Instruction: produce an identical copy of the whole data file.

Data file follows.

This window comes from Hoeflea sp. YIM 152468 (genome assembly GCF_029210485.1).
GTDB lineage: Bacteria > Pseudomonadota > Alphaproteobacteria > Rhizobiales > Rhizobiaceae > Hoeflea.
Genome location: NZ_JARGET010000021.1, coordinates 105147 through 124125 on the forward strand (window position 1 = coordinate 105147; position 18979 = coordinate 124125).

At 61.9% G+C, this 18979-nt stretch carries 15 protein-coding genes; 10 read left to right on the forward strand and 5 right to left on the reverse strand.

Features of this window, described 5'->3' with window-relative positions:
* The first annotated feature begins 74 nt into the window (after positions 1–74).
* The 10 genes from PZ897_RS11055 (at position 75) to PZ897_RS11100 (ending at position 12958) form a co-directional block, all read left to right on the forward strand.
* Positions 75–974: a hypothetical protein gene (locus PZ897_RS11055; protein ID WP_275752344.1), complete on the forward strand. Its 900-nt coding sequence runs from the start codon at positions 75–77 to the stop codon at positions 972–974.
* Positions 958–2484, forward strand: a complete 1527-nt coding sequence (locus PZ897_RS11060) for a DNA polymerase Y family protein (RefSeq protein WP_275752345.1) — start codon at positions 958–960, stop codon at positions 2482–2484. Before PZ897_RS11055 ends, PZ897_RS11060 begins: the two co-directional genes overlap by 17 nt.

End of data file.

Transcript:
This window comes from Hoeflea sp. YIM 152468 (genome assembly GCF_029210485.1).
GTDB lineage: Bacteria > Pseudomonadota > Alphaproteobacteria > Rhizobiales > Rhizobiaceae > Hoeflea.
Genome location: NZ_JARGET010000021.1, coordinates 105147 through 124125 on the forward strand (window position 1 = coordinate 105147; position 18979 = coordinate 124125).

At 61.9% G+C, this 18979-nt stretch carries 15 protein-coding genes; 10 read left to right on the forward strand and 5 right to left on the reverse strand.

Features of this window, described 5'->3' with window-relative positions:
* The first annotated feature begins 74 nt into the window (after positions 1–74).
* The 10 genes from PZ897_RS11055 (at position 75) to PZ897_RS11100 (ending at position 12958) form a co-directional block, all read left to right on the forward strand.
* Positions 75–974: a hypothetical protein gene (locus PZ897_RS11055; protein ID WP_275752344.1), complete on the forward strand. Its 900-nt coding sequence runs from the start codon at positions 75–77 to the stop codon at positions 972–974.
* Positions 958–2484, forward strand: a complete 1527-nt coding sequence (locus PZ897_RS11060) for a DNA polymerase Y family protein (RefSeq protein WP_275752345.1) — start codon at positions 958–960, stop codon at positions 2482–2484. Before PZ897_RS11055 ends, PZ897_RS11060 begins: the two co-directional genes overlap by 17 nt.